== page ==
Tips on managing your back and joint health

What is joint and back pain?

Most people suffer from back or joint pain from time to time. It may be caused by sprain, strain or muscle overuse. However, pain is a symptom of many conditions so its exact cause may sometimes be unknown.

Signs and symptoms of joint and back pain may include:

  • Muscle ache
  • Shooting, stabbing pain
  • Pain that worsens with bending, lifting, standing or walking
  • Pain that improves with reclining
  • Swelling and stiffness
  • Weakness or instability
  • Unable to fully straighten limb
  • Tenderness and warmth around the joint

How common is joint and back pain?

Joint and back pain are very common. An estimated 60% – 70% of adults will experience back pain at some point in their life. Joint pain is estimated to affect 10% – 15% of populations worldwide. Pain is more common in women and with increasing age.

Who is likely to develop joint and back pain?

You are more likely to have joint or back pain if:

  • You are obese – excess weight puts extra stress on your back and joints
  • You do improper and/or heavy lifting
  • You are stationary for a long period of time
  • You don’t exercise frequently – more prone to pain due to weak unused muscles
  • You over-exercise
  • You have overly forceful movements during work or sports
  • You have posture problems
  • You are older – back pain is more common as you age

What can I do to manage the condition?

Medicines from the shelves

There are oral medicines (Such as: Paracetamol, ibuprofen, naproxen) available over the counter in pharmacies which can be used to relieve pain. You can also consider using topical pain relievers such as creams and plasters which are also available off the shelf.

Heat or cold therapy

Using a heat pad may help to relieve muscle pain by increasing blood circulation and relaxing your muscles. Cold compresses/ice packs can help to reduce swelling and numb the pain. Try heat or cold therapy at least twice a day and see which one provides the best relief for you.

Visiting your doctor

Sometimes pain may be a sign of a serious underlying medical condition. Please visit a doctor if you have the following symptoms:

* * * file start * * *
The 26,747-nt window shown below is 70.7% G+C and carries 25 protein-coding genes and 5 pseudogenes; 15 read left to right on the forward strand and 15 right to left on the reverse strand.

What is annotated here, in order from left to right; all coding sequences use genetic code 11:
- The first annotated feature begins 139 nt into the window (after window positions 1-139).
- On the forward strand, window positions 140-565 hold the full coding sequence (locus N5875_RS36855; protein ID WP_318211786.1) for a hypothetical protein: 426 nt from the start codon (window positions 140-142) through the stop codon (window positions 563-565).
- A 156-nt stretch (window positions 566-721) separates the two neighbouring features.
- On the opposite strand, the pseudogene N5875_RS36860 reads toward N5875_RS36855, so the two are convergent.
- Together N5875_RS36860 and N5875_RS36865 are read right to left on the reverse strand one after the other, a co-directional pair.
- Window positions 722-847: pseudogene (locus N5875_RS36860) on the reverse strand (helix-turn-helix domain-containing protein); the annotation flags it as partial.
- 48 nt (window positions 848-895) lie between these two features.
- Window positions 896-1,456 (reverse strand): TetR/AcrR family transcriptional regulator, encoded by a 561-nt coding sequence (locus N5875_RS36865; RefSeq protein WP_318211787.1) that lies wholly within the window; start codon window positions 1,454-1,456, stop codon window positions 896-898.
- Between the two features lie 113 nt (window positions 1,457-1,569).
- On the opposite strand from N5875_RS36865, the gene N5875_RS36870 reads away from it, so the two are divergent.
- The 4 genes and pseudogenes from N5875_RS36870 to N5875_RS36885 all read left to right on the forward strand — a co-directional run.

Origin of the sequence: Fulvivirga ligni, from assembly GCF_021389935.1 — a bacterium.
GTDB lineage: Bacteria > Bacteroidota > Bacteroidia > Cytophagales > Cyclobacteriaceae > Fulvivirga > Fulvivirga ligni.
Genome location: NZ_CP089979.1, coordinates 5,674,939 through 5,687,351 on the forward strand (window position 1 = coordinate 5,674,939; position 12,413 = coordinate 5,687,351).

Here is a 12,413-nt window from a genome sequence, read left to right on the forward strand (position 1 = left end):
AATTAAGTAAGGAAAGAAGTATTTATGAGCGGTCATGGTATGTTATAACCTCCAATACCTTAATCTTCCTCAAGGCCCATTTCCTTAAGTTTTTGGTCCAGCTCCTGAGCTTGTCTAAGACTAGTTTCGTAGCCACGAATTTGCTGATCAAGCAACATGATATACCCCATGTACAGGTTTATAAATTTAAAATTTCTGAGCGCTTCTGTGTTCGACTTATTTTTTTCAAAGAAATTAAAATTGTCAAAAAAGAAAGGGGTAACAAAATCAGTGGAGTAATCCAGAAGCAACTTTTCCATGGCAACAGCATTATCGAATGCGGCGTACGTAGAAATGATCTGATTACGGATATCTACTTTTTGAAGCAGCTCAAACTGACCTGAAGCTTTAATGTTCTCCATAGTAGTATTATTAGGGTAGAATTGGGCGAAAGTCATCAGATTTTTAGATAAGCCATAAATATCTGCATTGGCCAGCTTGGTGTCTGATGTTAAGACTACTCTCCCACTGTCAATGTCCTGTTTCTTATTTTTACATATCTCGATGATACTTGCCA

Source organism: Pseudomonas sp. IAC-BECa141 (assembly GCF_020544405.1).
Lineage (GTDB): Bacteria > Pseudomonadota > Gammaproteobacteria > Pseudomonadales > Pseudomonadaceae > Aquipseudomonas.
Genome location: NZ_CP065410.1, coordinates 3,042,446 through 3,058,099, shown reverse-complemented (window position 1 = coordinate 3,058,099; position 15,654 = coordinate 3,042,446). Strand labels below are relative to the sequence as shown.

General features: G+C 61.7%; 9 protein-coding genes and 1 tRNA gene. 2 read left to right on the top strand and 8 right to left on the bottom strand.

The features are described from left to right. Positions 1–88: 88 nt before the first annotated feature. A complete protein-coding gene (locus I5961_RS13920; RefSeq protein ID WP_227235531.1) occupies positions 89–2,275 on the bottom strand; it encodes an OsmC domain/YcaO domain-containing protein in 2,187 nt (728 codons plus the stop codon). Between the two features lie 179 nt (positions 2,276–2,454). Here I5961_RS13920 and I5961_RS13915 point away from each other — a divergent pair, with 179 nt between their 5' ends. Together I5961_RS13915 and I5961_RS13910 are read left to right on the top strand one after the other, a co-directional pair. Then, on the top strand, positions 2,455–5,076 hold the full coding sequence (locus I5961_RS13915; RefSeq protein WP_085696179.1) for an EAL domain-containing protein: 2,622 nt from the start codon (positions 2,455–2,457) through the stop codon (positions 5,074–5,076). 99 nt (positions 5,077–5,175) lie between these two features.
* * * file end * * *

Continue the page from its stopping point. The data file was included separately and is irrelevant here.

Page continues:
• Your pain doesn’t improve after self-treatment
  • Your pain is constant and doesn’t improve with rest
  • Your pain is due to a fall or other injury
  • Your pain worsens over days/weeks
  • Your pain is intense
  • Persistent pain or sensation of numbness, pins and needles in at least 1 leg
  • Weakness of legs, difficulty in walking and unsteady walking
  • Bladder/bowel problems along with back pain
  • Loss of appetite
  • Fever
  • Unexplained weight loss
  • Previous history of cancer

What can I do to prevent it?

  • Exercise – Regular low-impact aerobic activities (those that don’t strain or jolt your back) such as walking and swimming can increase strength and endurance in your back and allow your muscles to function better.
  • Maintain a healthy weight.
  • Have good posture – Don’t slouch. Choose a seat with good lower back support, armrests and a swivel base. Placing a pillow or rolled towel in the small of your back (the lower part of your back where it curves inwards) can maintain its normal curve. Keep your knees and hips level. Change your position frequently, at least every half-hour.
  • Avoid heavy lifting, if possible, but if you must lift something heavy, let your legs do the work. Keep your back straight and no twisting. Bend your knees, not your back. Hold the load close to your body. Find a lifting partner if the object is heavy or awkward.

Want to find out more?

You can visit your nearest Unity pharmacy and approach the pharmacists or staff on duty for more information.


  1. Aches and Pains. (2019, November 22). Retrieved from .
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  4. Lower Back Pain: Symptoms and Treatment. (2019, November 22). Retrieved from .
  5. Neogi T. (2016). Joint Pain Epidemiology [PDF file]. Retrieved from .
  6. World Health Organization (2013). Low back pain. In Priority Medicines for Europe and the World Update Report 2013 (Chapter 6.24). Retrieved from .
  7. Yeo, S.N. & Tay K.H. (2009). Pain prevalence in Singapore. Annals Academy of Medicine Singapore, 38(11):937-42. .
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